It’s still early in 2021, but the food trends for this year are already heating up. Resolutions have been written and submitted. People are still staying in their homes. It’s the perfect combination for trying out some new food adventures in the kitchen.
In 2021, the pandemic is still virtually around. That doesn’t mean life won’t have to go on, though. You may not be able to go cross-country snowboarding this year yet, but you can definitely go on a trip in the kitchen, maybe creating a food type that’s regularly served in the ski lodges of Alaska.
There are many dishes and beverages that you may not have tried preparing or tasting, and that’s what you should work on; stepping out of your comfort zone to try food that’s new to you. There are a few choices that are expected to surge in popularity this year. See the revived food trends that are seen to grow in popularity in this new year.
Hot Honey, eh? This is something for the brave to try. It is chili pepper-infused honey and can be found on different grocery shelves and restaurants across the U.S. The most popular brand selling this remains Mike’s Hot Honey.
If you haven’t tried it out, then this is the year to do it. The founder of the company making the condiment, Mike Kurtz, initially tried it out on top of freshly baked pizzas. Honey is also great on waffles. If you want a definitely spicy twist in your cocktail, you can add this too. Food sites gauging the public’s interest in this condiment says that interest has spiked by 48% this year.
Sandos or Japanese sandwiches
Japanese sandwiches are also known as “sandos” and are beginning to sweep the nation in a food craze. More than a few restaurants are already adding it to their menus, with several stores and pop-up kiosks including it as a popular staple — or sometimes, the entire reason — of their food menus. Texas, LA, and Washington, D.C. have been taken by storm by this new food trend.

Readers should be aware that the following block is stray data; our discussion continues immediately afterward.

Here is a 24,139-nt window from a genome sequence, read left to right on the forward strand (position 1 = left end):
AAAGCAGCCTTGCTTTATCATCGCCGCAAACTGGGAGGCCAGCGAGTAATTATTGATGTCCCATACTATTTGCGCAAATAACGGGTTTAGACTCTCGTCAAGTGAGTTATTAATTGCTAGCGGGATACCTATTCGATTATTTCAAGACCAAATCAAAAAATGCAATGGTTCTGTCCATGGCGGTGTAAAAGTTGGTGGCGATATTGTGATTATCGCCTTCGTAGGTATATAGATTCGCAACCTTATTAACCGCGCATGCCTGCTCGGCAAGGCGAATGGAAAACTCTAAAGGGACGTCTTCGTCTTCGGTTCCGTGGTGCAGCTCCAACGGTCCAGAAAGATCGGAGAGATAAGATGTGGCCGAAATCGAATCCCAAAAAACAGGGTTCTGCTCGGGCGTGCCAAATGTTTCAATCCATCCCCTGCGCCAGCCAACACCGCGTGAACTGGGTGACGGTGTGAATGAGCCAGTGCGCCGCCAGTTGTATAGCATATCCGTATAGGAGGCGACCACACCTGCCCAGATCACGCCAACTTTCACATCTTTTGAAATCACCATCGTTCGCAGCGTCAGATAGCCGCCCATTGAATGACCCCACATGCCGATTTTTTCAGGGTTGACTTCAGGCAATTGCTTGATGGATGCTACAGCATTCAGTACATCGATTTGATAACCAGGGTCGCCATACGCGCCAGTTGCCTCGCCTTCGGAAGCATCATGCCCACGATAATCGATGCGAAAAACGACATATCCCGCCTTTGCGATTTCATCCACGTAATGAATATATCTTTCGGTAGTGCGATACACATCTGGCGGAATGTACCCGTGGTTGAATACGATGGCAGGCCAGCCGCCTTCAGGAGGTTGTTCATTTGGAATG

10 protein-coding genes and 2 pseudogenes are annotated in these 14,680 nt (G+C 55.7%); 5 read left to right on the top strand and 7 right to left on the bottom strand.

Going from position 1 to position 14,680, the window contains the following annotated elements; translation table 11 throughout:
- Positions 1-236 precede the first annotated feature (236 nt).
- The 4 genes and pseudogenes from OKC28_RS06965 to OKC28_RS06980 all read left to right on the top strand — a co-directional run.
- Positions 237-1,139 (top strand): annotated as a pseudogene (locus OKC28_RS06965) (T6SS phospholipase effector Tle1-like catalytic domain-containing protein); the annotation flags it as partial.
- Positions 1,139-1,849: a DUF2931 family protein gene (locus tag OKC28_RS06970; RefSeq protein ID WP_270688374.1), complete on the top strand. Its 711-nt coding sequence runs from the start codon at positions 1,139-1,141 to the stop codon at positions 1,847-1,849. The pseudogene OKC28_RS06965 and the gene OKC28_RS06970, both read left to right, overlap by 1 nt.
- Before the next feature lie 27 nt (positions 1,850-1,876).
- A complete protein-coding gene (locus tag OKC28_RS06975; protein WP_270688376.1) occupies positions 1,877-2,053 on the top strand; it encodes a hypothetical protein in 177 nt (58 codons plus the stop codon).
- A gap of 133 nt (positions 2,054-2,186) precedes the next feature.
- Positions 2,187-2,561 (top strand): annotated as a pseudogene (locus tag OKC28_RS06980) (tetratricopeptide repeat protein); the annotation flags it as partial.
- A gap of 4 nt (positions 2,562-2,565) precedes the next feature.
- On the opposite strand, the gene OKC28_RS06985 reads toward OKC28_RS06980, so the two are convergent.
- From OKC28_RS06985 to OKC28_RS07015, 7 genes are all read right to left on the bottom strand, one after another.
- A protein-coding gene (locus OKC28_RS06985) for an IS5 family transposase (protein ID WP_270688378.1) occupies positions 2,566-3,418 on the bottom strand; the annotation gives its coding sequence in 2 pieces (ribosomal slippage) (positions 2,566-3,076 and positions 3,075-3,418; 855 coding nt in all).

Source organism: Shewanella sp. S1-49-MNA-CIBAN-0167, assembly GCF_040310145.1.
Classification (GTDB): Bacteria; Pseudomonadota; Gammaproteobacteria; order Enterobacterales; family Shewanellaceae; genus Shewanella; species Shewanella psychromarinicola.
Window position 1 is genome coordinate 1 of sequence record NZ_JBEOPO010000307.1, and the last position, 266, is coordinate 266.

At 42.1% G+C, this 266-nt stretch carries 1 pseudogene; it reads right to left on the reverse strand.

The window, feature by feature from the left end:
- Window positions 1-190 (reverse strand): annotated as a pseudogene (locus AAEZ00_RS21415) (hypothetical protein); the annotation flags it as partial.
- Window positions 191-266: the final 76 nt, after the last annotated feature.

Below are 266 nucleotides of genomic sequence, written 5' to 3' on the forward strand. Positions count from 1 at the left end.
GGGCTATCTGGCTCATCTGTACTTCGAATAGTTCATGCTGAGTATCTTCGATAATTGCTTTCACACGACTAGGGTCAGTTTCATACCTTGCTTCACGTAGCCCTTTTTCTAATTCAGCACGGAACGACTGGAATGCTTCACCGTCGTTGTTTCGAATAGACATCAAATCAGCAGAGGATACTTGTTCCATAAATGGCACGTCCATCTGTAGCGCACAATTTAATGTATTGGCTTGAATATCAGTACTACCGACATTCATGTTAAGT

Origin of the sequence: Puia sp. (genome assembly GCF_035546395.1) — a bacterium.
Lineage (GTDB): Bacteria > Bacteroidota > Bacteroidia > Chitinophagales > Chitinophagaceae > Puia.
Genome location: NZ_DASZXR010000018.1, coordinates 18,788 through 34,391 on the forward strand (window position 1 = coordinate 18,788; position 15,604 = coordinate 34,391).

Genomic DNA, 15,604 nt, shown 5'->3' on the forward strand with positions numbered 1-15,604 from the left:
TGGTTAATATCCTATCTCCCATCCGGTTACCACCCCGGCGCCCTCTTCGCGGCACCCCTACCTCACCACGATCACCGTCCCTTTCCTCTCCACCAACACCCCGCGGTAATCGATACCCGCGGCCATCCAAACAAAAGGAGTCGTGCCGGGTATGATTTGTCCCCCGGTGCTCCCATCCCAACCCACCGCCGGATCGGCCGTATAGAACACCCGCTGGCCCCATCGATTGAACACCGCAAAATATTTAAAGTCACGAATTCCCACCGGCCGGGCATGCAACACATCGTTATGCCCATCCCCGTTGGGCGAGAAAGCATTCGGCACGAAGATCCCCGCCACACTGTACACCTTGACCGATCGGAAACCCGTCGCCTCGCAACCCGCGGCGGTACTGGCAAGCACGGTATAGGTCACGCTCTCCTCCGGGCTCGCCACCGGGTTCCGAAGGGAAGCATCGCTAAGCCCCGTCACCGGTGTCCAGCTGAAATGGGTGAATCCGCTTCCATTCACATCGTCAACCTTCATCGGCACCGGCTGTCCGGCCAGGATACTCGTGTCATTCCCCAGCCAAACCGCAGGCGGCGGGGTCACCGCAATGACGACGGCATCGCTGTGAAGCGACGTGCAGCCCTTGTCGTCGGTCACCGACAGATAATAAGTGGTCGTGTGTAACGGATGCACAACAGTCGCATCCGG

There are different sandos to try, such as the Katsu sando, a deep-fried pork cutlet sandwich. You can also combine it with an egg salad version. Milk bread that’s fluffy is used as the base for this sandwich, so you’ll end up with a full stomach ordering one of these.
This is already a popular drink as of this writing, but it isn’t surprising if you’ve never had one, even in 2021. It can be classified as food or beverage because it’s a mix of milk tea and tapioca balls referred to as “pearls.” It first came to popularity in Taiwan, where the sweetened tea beverage hit is big.
There are already a lot of popular flavors circulating the different food joints offering this staple. Expect to see brown sugar, popsicles, boba flan, and ice cream as flavor options for the sweet drink.
Organically Grown Food
Chalk it to the pandemic to raise people’s hankering for organic food. Even before the pandemic, people have been buying at least $50.1 billion worth of organic food. It has also modified the public’s appetite, with about 6% of the food Americans eat is organically grown.
It also helps that they are easier to buy now than ever. Farmer’s market kiosks in Costco, SNAP, and Wal-Mart sell organic food through the aptly labeled organic private labels.
Birria, a Mexican Dish
From organic, let’s move on to a Mexican meat dish originating from the region of Jalisco. Birria is a juicy meat stew and is usually seen on food trucks selling Mexican foodstuffs. The staple meat for this dish can come from beef, goat, or lamb and is cooked until tender. It is then flavored with chilies and Mexican spices, adding the signature spicy flavor.
With more and more people learning about birria, food trucks try different combinations of the dish. Aside from traditional birria tacos, there are even twists such as the quesadilla fusion “quesabirrias,” which is expected to make a further splash this year.
If you can’t go out to where these foods are served, you can also order them online. There are many other options to order; with all the time you have at home, you can also try your hand at cooking these at home. This is one of the positives of staying at home during the pandemic — that you can learn new things and try new ideas.